At what point does a “group practice” become a formal DSO structure?
We have found that practices start to think about formalizing a DSO structure when they have determined that they would like to have 5 or more offices and can envision having more partners who will be sharing profits differently.
Another reason is to create a vehicle for financing so that the DSO structure can facilitate the process of raising funds for growth.
What corporate entity do you see most often for these DSO’s and why?
On the DSO side, we usually see LLC’s taxed as partnerships especially when the DSO is owned by the founders as opposed to private equity. The primary reason for this is to allow for a single level of taxation especially upon exit, i.e. sale, as well as to allow for special allocations of income and loss.
When private equity is involved, we often see C corporations used in order for the investors to be insulated from taxation of the operational activities of the DSO. Within the DSO environment, depending on whether the owner doctors share in the profits of the practice as opposed to just being compensated for the performance of dentistry, we often like to use LLC’s taxed as partnerships when the doctors share in the profits and C corporations when they are only compensated for the dentistry performed.
Our primary reason for this approach is avoid double taxation on the payment of dividends while insulating the doctors from the taxation of the profits of the practice when their compensation is limited to their performance of dentistry.
What are the considerations if someone wants to change their corporate entity?
From the legal and regulatory perspective, if one wants to change their structure to implement a DSO arrangement, consideration should be given to having the proper legal documents drafted that will allow the DSO to maintain a legal business relationship with the practices.
In addition, if the entities elect to change their business entities, care must be exercised by making sure that the new entities receive the proper approvals from landlords, leasing companies, etc. so that they will be recognized.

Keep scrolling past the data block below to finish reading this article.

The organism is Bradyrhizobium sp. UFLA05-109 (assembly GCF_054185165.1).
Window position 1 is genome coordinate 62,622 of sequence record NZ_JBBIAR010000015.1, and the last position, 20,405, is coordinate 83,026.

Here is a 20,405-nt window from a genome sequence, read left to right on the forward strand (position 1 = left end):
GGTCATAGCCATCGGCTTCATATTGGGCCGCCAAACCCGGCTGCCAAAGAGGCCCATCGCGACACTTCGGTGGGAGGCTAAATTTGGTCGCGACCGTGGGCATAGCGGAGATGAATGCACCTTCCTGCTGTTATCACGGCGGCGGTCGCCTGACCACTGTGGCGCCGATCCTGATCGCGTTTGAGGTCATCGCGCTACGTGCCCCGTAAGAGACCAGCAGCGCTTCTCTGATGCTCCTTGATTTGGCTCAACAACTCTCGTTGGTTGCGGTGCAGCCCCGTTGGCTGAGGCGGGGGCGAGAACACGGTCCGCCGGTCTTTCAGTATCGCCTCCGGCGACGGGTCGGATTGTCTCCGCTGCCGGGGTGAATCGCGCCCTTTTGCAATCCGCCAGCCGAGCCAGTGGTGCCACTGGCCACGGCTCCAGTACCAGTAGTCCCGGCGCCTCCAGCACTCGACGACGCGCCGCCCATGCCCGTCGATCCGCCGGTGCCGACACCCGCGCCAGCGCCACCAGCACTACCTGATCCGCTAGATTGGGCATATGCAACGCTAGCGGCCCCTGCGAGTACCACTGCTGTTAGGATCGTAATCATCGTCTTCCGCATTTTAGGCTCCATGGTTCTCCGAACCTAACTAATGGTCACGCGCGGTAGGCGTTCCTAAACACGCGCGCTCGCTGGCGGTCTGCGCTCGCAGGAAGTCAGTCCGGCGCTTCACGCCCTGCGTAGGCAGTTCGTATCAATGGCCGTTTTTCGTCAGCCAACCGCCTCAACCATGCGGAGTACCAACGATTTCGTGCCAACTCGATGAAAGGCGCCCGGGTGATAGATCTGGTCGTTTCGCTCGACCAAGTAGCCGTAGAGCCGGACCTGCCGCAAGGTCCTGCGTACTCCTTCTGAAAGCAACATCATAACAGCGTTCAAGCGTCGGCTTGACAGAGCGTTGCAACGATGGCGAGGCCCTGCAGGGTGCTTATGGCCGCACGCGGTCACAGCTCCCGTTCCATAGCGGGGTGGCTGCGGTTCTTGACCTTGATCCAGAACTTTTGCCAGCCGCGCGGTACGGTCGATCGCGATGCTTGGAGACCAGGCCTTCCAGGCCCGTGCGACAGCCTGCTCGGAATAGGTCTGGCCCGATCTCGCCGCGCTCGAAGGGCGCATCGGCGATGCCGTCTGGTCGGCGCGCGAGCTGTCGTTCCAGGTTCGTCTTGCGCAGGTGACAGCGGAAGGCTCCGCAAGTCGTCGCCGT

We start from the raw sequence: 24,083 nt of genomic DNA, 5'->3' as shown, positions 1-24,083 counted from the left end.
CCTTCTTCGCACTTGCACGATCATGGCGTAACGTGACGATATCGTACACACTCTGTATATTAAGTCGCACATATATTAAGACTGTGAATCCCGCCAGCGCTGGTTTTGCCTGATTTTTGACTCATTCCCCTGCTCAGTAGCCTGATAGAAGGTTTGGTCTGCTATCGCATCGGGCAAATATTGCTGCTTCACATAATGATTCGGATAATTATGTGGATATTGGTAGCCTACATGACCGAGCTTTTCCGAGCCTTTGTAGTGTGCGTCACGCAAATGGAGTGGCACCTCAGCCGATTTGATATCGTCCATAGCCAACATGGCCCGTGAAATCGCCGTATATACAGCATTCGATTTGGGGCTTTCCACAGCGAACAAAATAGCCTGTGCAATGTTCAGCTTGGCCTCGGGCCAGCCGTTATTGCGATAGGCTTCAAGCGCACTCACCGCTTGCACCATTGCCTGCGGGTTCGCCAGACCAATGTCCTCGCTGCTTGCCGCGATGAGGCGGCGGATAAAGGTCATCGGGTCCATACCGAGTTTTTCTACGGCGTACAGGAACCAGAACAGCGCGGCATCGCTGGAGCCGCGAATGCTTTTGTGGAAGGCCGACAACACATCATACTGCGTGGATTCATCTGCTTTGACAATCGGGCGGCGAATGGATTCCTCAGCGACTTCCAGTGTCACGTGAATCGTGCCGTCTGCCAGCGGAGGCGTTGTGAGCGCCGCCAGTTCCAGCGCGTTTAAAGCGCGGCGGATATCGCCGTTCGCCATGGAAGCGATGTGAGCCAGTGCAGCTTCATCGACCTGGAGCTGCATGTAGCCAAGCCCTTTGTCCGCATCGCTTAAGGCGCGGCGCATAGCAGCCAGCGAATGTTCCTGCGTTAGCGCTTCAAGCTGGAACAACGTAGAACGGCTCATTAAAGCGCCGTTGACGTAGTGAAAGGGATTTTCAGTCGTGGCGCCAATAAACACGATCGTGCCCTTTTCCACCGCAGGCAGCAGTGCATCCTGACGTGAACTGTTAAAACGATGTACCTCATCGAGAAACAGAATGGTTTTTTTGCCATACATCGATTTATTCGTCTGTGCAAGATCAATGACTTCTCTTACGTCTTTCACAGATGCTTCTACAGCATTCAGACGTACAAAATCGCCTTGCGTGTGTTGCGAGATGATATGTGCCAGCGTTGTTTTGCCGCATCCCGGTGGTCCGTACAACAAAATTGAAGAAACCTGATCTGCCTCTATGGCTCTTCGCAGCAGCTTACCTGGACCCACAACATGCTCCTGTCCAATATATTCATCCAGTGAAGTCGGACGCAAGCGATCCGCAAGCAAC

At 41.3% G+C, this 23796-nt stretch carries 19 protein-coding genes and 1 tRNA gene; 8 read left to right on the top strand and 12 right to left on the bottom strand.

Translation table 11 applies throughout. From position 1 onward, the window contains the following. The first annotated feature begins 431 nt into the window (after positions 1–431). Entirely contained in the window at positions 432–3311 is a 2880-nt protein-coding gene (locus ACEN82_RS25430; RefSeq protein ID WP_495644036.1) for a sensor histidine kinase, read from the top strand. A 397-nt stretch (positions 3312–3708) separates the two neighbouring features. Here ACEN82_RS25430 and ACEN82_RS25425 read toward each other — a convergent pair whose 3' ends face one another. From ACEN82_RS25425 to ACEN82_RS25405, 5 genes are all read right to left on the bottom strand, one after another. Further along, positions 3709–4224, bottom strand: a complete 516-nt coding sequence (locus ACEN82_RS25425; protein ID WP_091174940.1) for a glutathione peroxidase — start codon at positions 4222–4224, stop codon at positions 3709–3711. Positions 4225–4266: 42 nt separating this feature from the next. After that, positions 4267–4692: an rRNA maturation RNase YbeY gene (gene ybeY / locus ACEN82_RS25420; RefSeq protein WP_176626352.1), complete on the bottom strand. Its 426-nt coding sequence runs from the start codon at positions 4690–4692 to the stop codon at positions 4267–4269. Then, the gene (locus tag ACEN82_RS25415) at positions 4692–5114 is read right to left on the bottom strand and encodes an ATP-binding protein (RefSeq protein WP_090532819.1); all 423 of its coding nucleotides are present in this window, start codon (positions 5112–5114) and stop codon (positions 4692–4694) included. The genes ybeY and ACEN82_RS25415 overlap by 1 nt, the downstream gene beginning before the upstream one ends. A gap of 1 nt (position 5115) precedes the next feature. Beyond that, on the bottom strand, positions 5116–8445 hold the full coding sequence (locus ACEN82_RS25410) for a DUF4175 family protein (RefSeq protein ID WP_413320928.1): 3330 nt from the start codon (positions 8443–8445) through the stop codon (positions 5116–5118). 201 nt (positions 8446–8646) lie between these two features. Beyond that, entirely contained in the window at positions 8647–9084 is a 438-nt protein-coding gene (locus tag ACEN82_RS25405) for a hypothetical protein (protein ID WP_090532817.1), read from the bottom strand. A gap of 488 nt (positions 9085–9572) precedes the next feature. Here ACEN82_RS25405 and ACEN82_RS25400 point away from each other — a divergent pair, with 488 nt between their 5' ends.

From a tax perspective, it is critical to obtain advice from a professional well-versed in taxation to provide an analysis of the tax ramifications and provide the procedural guidance of changing the tax structure of an entity.
We are often asked by a client or prospective client about the tax ramifications of converting an S or C corporation to an LLC. If a corporation were to convert to an LLC, this would be the equivalent of the corporation selling its assets at fair market value and then distributing them to the shareholders, who would then contribute them to the LLC. This could provide potentially disastrous tax consequences to the owners whereby they would most likely incur a substantial tax liability in order to change their structure.
Stay tuned as we’ll be covering topics around the potential sale of your business in much more depth in the coming weeks. And if you think you might be nearing the point of wanting to actually take your business to market, then please consider joining us in Houston March 21st – 23rd for our seminar: “Selling Your Group Dental Practice or DSO: what you need to know and what you should expect.”
- As always, if you’d like to discuss these topics or any others related to trends in our industry, please feel free to contact me at perrin@TUSK-Partners.com or Steve at email@example.com. TUSK provides industry-leading resources for the emerging market DSO. We help our clients START, GROW and SELL their DSO or Group Dental Practice. To learn how we can help you, please contact us directly at info@TUSK-Partners.com or visit our website HERE.